The text for this blog posting is an excerpt from Schaumburg of My Ancestors by LaVonne Thies Presley, published in 2012.  The book is an in-depth look at Schaumburg Township around the turn of the nineteenth century.  

Her particular focus was the farm off of Meacham Road where her father grew up.  However, LaVonne also took the opportunity in the text to create a detailed examination of the formation of the public one-room schools of Schaumburg Township.  In the upcoming months a posting will be shared on each of those five schools.  But, first, an introduction to the formation of Schaumburg Township public schools

Jane Rozek
Local History Librarian
Schaumburg Township District Library
jrozek@stdl.org

 

 

 

SHOPPING AT HOFFMAN PLAZA

May 7, 2017

Last week, in Hoffman Plaza, the brick outline and barrel roof of the first Jewel in Schaumburg Township was revealed during the demolition of a portion of the shopping center.  The interest was overwhelming!

This week, I captured a better photo of the building now that the western portion of the shopping center is gone.  You get a good idea of the outline of the building in this photo:

This photo, from a Hoffman Highlands brochure given to me by local realtor Larry Rowan, gives you just a small hint of the interior of that Jewel:

But, the interesting thing is that another mention of Hoffman Plaza came up in conversation last week when one of the staff said that he bought shelves at the Handy Andy in Hoffman Plaza when he moved to the area.  I only knew of the Handy Andys on Golf Road and on Irving Park Road in Schaumburg but wanted to make sure that was correct.

In doing a bit of research, I discovered that there was a Handyman store that opened in the summer of 1976 in Hoffman Plaza.  The ad from the July 24, 1976 issue of the Hoffman Herald even sported a caricature of a little “Handyman” similar to the little “Handy Andy.”  Handyman was a “super hardware center” that offered shelving, lumber, tools, cookware, electrical lighting and vanities, to name a few items.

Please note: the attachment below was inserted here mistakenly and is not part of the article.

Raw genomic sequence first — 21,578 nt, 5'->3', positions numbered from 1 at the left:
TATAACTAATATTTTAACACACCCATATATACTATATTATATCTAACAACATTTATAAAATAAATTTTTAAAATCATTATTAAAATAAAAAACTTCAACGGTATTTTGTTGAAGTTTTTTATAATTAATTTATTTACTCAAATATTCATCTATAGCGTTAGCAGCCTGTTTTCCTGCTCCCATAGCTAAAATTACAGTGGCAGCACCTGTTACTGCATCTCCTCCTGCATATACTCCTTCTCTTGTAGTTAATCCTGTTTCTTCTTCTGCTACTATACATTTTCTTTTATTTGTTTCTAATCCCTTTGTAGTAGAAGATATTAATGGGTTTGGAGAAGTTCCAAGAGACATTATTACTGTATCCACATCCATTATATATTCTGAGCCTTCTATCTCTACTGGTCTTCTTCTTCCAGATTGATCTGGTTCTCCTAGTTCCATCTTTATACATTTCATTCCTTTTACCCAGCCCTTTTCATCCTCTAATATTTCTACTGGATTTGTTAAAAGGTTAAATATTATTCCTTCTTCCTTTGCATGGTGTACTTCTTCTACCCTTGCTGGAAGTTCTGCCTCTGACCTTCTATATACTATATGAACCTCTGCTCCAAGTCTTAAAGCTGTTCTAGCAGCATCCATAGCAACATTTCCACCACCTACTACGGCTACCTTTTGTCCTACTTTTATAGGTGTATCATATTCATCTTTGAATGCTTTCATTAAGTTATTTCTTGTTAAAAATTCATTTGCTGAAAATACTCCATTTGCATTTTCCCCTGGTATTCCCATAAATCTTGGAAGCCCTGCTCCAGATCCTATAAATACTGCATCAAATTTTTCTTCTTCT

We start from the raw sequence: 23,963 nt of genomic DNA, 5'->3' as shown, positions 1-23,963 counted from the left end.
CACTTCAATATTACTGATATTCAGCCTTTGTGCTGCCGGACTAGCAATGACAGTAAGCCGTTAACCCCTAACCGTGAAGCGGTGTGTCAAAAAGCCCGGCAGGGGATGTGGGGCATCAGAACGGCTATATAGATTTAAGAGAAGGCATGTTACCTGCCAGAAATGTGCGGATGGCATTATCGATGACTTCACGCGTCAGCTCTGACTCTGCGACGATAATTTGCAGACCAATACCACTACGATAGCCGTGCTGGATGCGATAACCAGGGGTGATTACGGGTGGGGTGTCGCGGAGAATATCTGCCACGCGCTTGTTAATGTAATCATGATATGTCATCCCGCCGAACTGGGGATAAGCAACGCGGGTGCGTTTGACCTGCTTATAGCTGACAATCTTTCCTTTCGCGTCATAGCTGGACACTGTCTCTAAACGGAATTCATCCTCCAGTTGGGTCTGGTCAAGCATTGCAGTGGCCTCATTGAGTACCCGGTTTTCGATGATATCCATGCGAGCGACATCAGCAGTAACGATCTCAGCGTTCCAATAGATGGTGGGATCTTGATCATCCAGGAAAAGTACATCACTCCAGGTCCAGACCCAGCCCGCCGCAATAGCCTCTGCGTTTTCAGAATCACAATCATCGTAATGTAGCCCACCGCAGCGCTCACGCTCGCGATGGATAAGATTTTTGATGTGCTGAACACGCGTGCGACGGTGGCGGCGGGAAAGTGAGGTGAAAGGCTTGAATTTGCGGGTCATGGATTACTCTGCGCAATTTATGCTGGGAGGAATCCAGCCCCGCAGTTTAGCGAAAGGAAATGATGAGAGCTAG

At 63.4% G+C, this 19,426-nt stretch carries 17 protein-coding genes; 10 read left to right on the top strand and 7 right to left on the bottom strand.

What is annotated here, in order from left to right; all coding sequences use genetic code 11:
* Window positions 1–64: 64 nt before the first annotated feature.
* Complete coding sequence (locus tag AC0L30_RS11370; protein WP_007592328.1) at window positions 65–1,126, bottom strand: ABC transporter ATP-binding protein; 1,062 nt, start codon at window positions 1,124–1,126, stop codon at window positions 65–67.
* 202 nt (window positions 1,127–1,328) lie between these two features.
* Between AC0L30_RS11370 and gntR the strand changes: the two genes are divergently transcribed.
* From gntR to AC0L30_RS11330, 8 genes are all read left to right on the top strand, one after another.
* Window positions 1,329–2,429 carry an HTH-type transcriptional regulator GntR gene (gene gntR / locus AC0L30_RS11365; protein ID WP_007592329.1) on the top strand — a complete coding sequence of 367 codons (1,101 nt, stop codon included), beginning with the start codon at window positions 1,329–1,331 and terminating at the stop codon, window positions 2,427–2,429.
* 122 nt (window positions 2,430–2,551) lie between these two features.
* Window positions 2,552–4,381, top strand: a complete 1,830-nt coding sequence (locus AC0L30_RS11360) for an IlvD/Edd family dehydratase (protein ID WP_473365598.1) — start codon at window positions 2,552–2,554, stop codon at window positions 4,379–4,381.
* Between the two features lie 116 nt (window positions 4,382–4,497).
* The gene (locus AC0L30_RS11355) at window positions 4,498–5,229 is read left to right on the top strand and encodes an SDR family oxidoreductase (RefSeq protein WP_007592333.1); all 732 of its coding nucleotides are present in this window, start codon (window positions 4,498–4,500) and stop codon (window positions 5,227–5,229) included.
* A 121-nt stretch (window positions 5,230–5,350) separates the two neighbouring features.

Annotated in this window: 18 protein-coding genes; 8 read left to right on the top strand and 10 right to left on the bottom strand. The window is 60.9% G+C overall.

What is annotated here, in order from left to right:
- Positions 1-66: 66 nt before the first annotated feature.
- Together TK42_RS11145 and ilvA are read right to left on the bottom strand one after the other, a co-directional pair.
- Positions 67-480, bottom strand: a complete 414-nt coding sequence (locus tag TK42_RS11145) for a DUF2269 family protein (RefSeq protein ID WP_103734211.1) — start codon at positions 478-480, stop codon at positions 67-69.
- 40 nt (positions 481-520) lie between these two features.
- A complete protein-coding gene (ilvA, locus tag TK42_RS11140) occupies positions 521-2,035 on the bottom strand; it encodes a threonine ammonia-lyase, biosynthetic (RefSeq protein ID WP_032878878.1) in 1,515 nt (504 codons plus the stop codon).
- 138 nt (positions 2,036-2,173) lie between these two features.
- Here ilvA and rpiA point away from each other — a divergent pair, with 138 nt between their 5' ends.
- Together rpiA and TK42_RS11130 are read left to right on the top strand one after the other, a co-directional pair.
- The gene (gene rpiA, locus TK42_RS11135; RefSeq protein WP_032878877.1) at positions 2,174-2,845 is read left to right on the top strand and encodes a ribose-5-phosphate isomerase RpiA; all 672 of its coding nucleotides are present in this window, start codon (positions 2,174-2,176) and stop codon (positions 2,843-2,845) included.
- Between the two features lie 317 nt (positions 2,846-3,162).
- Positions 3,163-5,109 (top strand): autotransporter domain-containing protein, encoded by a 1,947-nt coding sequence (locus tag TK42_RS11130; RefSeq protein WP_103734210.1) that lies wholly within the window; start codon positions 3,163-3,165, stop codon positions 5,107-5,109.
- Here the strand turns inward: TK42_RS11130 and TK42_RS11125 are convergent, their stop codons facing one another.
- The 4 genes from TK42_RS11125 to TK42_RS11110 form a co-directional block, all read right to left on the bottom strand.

In searching, I also came across an ad for Hoffman Plaza in the December 7, 1976 newspaper that invited shoppers to meet Santa and do their holiday shopping at the following stores.  It is a nice list that captures a moment in time for Hoffman Plaza.

  • Mr. Michael’s Hairstyling
  • Bowen Ace Hardware
  • Barb Fisher Dance Studio
  • Olympic Karate
  • Russell’s Barber Shop
  • ABCO Job Center
  • Ralston Electronics
  • Century 21 McMahon Real Estate
  • Gallo’s on the Plaza
  • Ruby Begonia Plants & Macrame
  • Fashions at Large
  • Vitamin House
  • Red Squire Fashions for Men & Young Men
  • Maxine’s Clothesline
  • Jewel
  • Osco
  • Valueland–Jewelry & Beauty Needs
  • Rosati’s Pizza
  • Electronic Game World
  • Woodfield Auto Parts
  • Bell Liquors
  • Denny’s Restaurant
  • Acorn Tire
  • Hoffman Estates Currency Exchange

Not too long after the above list ran in the Hoffman Herald, this photo, compliments of the former Profile Publications of Crystal Lake, appeared in the Northwest Suburban Association of Commerce and Industry Community Profile of 1982.  It is a great depiction of the Plaza, complete with the iconic water tower.

Because there seems to be an interest, I have begun a list of the businesses that were/are based in Hoffman Plaza.  What have I missed?

  • ABCO Job Center
  • Acorn Tire
  • Allen Awards
  • Barb Fisher Dance Studio
  • Barber Shop (Stan ______, proprietor)
  • BBQ Hut (Korean restaurant)
  • Bee Discount
  • Bell Liquors
  • Ben Franklin
  • Black Forest (German restaurant)
  • Bowen Ace Hardware
  • Burger King
  • Century 21 McMahon Real Estate
  • Crest Heating & Air Conditioning
  • Dania Furniture
  • Denny’s Restaurant
  • DeRamos, Dr.
  • Electronic Game World
  • Fashions at Large
  • Gallo’s on the Plaza
  • Giant Auto Parts
  • Gold’s Gym
  • Highland Superstore
  • Hoffman Estates Currency Exchange
  • Hoffman Home Values
  • Home Center
  • Hot Dog Place
  • Jewel
  • Jockey (Asian restaurant)
  • Jupiter Cleaners
  • Lifesource
  • Maxine’s Clothesline
  • Mr. Michael’s Hairstyling
  • Midwest Outpost
  • North Beach
  • Olympic Karate
  • Olympic Torch
  • Peppermint Stick Lounge
  • Plaza Valueland
  • Ralston Electronics
  • Red Squire Fashions for Men & Young Men
  • Rosati’s Pizza
  • Ruby Begonia Plants & Macrame
  • Russell’s Barber Shop
  • Sally Beauty Supply
  • Syms
  • Thai House
  • Twinbrook Hardware
  • U.S. Post Office
  • Universal Painting Contractors
  • Valueland–Jewelry & Beauty Needs
  • Vazquez, Dr. Ivan
  • Viet House
  • Vitamin House
  • Wok ‘n Roll
  • Woodfield Auto Parts
  • Yu’s Mandarin  (First location)

The comments and nostalgia for this first shopping center have been a great addition to our local history.  Now, Pat Barch, the Hoffman Estates Historian and I wonder if, with further demolition, the outline of the Jewel letters on the front of the store might even be uncovered.  If that happens, our cameras will be ready!

Jane Rozek
Local History Librarian
Schaumburg Township District Library
jrozek@stdl.org

 

SCHAUMBURG TOWNSHIP HISTORICAL SOCIETY OPEN HOUSE